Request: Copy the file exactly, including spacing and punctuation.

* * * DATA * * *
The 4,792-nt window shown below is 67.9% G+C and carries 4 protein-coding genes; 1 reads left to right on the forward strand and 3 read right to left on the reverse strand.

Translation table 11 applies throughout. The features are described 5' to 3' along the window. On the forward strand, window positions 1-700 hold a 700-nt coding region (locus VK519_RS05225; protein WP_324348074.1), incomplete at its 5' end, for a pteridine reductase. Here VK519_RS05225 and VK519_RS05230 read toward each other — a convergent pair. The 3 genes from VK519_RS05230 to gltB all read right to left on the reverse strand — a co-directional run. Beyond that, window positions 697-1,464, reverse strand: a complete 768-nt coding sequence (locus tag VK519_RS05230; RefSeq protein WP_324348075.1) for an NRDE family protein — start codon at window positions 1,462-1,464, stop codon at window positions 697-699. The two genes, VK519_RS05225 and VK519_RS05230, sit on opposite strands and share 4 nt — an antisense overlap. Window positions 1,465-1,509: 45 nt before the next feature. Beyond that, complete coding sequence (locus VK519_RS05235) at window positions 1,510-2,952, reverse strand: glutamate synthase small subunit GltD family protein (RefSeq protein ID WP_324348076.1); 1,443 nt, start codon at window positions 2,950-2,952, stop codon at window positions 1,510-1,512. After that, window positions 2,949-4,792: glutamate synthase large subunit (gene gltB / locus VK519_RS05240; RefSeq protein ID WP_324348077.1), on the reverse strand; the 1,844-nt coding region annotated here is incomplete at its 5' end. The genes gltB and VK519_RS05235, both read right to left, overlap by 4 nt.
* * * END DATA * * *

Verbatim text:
The 4,792-nt window shown below is 67.9% G+C and carries 4 protein-coding genes; 1 reads left to right on the forward strand and 3 read right to left on the reverse strand.

Translation table 11 applies throughout. The features are described 5' to 3' along the window. On the forward strand, window positions 1-700 hold a 700-nt coding region (locus VK519_RS05225; protein WP_324348074.1), incomplete at its 5' end, for a pteridine reductase. Here VK519_RS05225 and VK519_RS05230 read toward each other — a convergent pair. The 3 genes from VK519_RS05230 to gltB all read right to left on the reverse strand — a co-directional run. Beyond that, window positions 697-1,464, reverse strand: a complete 768-nt coding sequence (locus tag VK519_RS05230; RefSeq protein WP_324348075.1) for an NRDE family protein — start codon at window positions 1,462-1,464, stop codon at window positions 697-699. The two genes, VK519_RS05225 and VK519_RS05230, sit on opposite strands and share 4 nt — an antisense overlap. Window positions 1,465-1,509: 45 nt before the next feature. Beyond that, complete coding sequence (locus VK519_RS05235) at window positions 1,510-2,952, reverse strand: glutamate synthase small subunit GltD family protein (RefSeq protein ID WP_324348076.1); 1,443 nt, start codon at window positions 2,950-2,952, stop codon at window positions 1,510-1,512. After that, window positions 2,949-4,792: glutamate synthase large subunit (gene gltB / locus VK519_RS05240; RefSeq protein ID WP_324348077.1), on the reverse strand; the 1,844-nt coding region annotated here is incomplete at its 5' end. The genes gltB and VK519_RS05235, both read right to left, overlap by 4 nt.